“Most of the phyla we know today we can see already in the Cambrian and the animals of the Burgess Shale,” said Caron. But the fossils still look very strange. “They certainly show evidence of evolution. The animals that you see there don’t look like the ones we have today.”
Having recovered from the climb, the crew began to explore the most famous Burgess Shale site, a tennis-court- size rock exposure now called Walcott Quarry, where Walcott first found fossils. Over nine field seasons he collected 65,000 specimens, and the site has since been picked over by innumerable expeditions; finding any more fossils of interest would test both patience and passion. Even so, the team dispersed over the scorching hill, pulling out one slab of green-gray shale after another, checking both sides for a faintly textured squiggle or shadow. Since fossils are somewhat easier to see when the rocks are wet, the researchers occasionally licked the slabs.
“It’s like playing the slots,” said Jason Loxton, a graduate student at Dalhousie University in Halifax, Nova Scotia. “Pulling and pulling, and pulling and pulling and pulling. You’ve gotta get one eventually. Then maybe someone beside you wins. And then you just have to keep going.”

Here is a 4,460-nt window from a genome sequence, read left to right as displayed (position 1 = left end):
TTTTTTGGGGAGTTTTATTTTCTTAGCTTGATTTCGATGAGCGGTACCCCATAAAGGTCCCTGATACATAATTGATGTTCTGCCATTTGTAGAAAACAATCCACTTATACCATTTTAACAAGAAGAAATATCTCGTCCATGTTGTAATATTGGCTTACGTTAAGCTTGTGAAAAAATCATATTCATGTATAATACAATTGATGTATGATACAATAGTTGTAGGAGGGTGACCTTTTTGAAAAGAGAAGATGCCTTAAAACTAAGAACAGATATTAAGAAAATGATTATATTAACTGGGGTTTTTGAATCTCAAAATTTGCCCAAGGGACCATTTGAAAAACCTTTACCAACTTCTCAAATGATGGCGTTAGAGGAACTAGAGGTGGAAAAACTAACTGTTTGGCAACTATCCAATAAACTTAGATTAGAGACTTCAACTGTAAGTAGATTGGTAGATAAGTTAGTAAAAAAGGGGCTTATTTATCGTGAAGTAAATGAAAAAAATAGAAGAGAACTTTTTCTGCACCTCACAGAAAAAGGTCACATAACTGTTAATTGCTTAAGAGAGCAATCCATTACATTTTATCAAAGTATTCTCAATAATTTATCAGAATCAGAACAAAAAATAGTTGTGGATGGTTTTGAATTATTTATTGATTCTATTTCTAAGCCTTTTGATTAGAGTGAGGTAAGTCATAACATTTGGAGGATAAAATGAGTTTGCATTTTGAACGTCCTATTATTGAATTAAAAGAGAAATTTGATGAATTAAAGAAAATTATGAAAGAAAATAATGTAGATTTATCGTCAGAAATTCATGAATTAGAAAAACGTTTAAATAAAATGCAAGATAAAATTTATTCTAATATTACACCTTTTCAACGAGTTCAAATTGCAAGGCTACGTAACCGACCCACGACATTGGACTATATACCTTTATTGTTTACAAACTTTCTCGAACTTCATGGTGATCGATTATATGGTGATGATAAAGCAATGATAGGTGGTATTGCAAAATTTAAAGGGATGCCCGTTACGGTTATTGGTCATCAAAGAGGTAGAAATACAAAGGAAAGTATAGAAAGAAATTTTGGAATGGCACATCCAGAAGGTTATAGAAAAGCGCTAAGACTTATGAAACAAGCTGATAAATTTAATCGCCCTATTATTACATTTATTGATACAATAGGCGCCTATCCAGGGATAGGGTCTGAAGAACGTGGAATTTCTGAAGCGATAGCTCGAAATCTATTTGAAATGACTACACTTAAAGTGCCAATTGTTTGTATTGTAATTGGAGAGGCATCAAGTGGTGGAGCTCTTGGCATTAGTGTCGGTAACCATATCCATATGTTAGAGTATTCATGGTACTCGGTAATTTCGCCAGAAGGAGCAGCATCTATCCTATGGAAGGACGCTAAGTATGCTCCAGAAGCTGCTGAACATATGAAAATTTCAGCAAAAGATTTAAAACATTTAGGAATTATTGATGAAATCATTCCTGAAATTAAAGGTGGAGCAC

Walcott identified his specimens as members of extinct or modern groups, such as the arthropods (shrimp, crabs, insects and the like) or annelids (segmented worms). In 1989, paleontologist Stephen Jay Gould popularized Burgess’ “weird wonders” in his bestselling book Wonderful Life. But he argued that Walcott had erroneously shoehorned the fossils into existing taxonomic groups. He suggested that the curious “problematica” fossils that had long defied scientific identification—such as Hallucigenia, an inch-long creature with two rows of spines on its back—deserved their own taxonomic groupings.